Components will handle much more than this. The problem comes when they get hot enough for their tiny solder joints to have a problem. Hard drives can also handle higher temperatures, they just *might* not last as long. Some will run in the 110º range out in completely open air.

An exhaust fan in any cabinet with a top will likely produce similar results. Hot air likes to go up, not out. I was able to considerably reduce the temperature of an open front cabinet with exhaust fans because of this.

Ive seen more than a few references to this being at least some of the issue with Onkyo HDMI boards.

The video processing CPUs are BGA format (Ball Grid Array) and the contacts either "float" after the solder heats up to much, or many heating/cooling cycles cause them to expand/contract enough to no longer make good contact. Reflowing them (with a hot air reflow station) seems to fix it, but reflow stations are expensive.
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post #10 of 12 Old 01-31-2013, 01:53 PM
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Quote:
Originally Posted by corekneelius View Post

I would be shocked if cutting a 120mm hole in the top without a fan produced similar results. At the end of the day, this has worked very well for me, and I am happy with the result.

My story is that I cut the hole for the fan to address a very noticeable thermal problem. I had to suspend the project at that point due to time constraints. When I came back to it I noticed that the cabinet temperature was now close to room temperature, so the fan installation was put on hold.
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post #11 of 12 Old 02-01-2013, 09:01 AM
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Quote:
Originally Posted by chrisexv6 View Post

Ive seen more than a few references to this being at least some of the issue with Onkyo HDMI boards.

The video processing CPUs are BGA format (Ball Grid Array) and the contacts either "float" after the solder heats up to much, or many heating/cooling cycles cause them to expand/contract enough to no longer make good contact. Reflowing them (with a hot air reflow station) seems to fix it, but reflow stations are expensive.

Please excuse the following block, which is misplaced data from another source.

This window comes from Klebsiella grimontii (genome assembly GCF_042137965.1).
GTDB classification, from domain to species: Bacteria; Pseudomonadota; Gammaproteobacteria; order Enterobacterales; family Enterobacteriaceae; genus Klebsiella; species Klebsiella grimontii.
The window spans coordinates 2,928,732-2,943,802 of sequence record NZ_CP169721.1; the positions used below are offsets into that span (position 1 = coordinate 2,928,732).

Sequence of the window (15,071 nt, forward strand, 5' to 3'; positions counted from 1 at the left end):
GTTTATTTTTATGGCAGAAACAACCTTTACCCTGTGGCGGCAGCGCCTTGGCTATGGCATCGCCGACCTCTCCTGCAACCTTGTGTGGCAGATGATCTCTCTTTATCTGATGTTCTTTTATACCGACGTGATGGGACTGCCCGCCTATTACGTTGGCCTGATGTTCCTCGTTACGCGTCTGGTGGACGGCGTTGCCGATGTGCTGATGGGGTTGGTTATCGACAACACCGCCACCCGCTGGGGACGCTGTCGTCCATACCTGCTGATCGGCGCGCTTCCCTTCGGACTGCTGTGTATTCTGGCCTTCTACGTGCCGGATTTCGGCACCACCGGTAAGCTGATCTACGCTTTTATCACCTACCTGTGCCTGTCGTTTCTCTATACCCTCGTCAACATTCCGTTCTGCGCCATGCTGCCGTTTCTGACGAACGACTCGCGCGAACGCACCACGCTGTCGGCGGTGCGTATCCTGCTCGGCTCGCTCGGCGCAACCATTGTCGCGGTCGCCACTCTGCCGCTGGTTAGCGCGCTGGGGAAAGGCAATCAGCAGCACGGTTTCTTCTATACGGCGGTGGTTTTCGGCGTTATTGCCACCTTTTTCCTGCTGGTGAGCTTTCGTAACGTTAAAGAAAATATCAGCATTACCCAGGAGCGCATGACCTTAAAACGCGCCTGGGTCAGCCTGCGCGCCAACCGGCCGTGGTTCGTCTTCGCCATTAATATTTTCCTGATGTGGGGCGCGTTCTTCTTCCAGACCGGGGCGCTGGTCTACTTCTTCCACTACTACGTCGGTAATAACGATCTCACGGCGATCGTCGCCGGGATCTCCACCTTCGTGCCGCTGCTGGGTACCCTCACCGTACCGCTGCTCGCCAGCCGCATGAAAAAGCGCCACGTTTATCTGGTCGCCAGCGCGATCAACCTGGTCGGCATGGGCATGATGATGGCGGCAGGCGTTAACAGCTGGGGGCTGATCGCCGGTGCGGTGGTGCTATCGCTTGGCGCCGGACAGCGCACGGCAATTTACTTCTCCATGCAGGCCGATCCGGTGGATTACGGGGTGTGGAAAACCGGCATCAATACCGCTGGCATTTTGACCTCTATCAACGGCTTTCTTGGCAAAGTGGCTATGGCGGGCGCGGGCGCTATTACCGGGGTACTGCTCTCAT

I've seen those too. I'd be nice if manufacturers would own up to manufacturing flaws like that or implement active cooling solutions to keep the temperatures in check. It's not really the components fault it came unsoldered. Still, splitting hairs as a broken AVR is a broken AVR.

My cooling solution consists of a couple blower fans from an old dell server on top of my new Denon avr. My TV stand only offers a couple inches clearance on the top and sides but has an open front and back. The fans are running at their minimum speed which keeps them silent while also keeping things cool to the touch. Before the fans the heat would just accumulate over the AVR. A little air movement goes a long way.
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post #12 of 12 Old 02-01-2013, 10:32 AM - Thread Starter
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Quote:
Originally Posted by arnyk View Post

My story is that I cut the hole for the fan to address a very noticeable thermal problem. I had to suspend the project at that point due to time constraints. When I came back to it I noticed that the cabinet temperature was now close to room temperature, so the fan installation was put on hold.

I thought about trying this. Maybe I should have tried that first? Alternatively I could have just removed the entire back panel completely. I'll never know now, I like my fan!